Formation of tissue models in 3 dimensions is more effective in recapitulating structure and function compared to their 2-dimensional (2D) counterparts. Formation of 3D engineered tissue to control shape and size can have important implications in biomedical research and in engineering applications such as biological soft robotics. While neural spheroids routinely are created during differentiation processes, further geometric control of in vitro neural models has not been demonstrated. Here, we present an approach to form functional in vitro neural tissue mimic (NTM) of different shapes using stem cells, a fibrin matrix, and 3D printed molds. We used murine-derived embryonic stem cells for optimizing cell-seeding protocols, characterization of the resulting internal structure of the construct, and remodeling of the extracellular matrix, as well as validation of electrophysiological activity. Then, we used these findings to bio-fabricate these constructs using neurons derived from human embryonic stem cells. This method can provide a large degree of design flexibility for development of in vitro functional neural tissue models of varying forms for therapeutic biomedical research, drug discovery, and disease modeling, and engineering applications.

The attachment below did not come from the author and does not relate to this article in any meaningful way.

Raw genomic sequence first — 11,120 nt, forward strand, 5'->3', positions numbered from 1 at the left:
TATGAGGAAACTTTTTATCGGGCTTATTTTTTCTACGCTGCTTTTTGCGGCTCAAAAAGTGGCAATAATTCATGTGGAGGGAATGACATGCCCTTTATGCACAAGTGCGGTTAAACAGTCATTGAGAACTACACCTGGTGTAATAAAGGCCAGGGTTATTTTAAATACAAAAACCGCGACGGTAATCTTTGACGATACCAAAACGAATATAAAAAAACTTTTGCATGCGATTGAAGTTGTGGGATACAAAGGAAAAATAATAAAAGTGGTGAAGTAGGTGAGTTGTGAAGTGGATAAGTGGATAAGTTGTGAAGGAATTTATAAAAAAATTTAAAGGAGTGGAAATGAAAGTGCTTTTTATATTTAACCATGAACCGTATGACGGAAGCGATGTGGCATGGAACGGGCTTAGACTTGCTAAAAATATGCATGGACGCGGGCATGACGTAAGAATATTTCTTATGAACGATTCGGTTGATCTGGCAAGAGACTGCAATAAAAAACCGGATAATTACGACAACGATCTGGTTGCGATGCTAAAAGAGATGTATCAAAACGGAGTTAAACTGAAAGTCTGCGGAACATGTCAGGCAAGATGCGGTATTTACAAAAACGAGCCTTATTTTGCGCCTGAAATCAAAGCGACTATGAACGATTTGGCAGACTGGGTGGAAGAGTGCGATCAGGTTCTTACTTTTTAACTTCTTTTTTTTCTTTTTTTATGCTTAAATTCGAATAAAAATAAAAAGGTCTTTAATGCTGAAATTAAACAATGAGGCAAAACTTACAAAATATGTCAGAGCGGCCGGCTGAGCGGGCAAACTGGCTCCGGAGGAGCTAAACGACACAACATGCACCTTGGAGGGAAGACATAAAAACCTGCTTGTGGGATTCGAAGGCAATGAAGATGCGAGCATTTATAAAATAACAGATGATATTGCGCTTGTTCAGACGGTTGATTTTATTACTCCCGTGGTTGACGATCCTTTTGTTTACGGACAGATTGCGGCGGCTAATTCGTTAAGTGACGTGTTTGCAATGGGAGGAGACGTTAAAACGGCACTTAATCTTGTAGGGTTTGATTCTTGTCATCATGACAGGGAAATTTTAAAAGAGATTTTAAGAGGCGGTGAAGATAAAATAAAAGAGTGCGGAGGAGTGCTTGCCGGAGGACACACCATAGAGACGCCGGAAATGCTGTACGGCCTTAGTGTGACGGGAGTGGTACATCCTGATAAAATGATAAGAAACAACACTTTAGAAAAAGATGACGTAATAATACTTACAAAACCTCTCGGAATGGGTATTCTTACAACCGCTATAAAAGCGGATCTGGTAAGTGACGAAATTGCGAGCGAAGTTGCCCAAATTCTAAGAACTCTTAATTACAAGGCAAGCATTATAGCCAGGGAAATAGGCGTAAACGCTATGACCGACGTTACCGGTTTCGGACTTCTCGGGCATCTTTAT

|Original language||English (US)|
|Number of pages||9|
|Journal||Proceedings of the National Academy of Sciences of the United States of America|
|State||Published - Dec 17 2019|
- Neural construct
- Tissue mimic
ASJC Scopus subject areas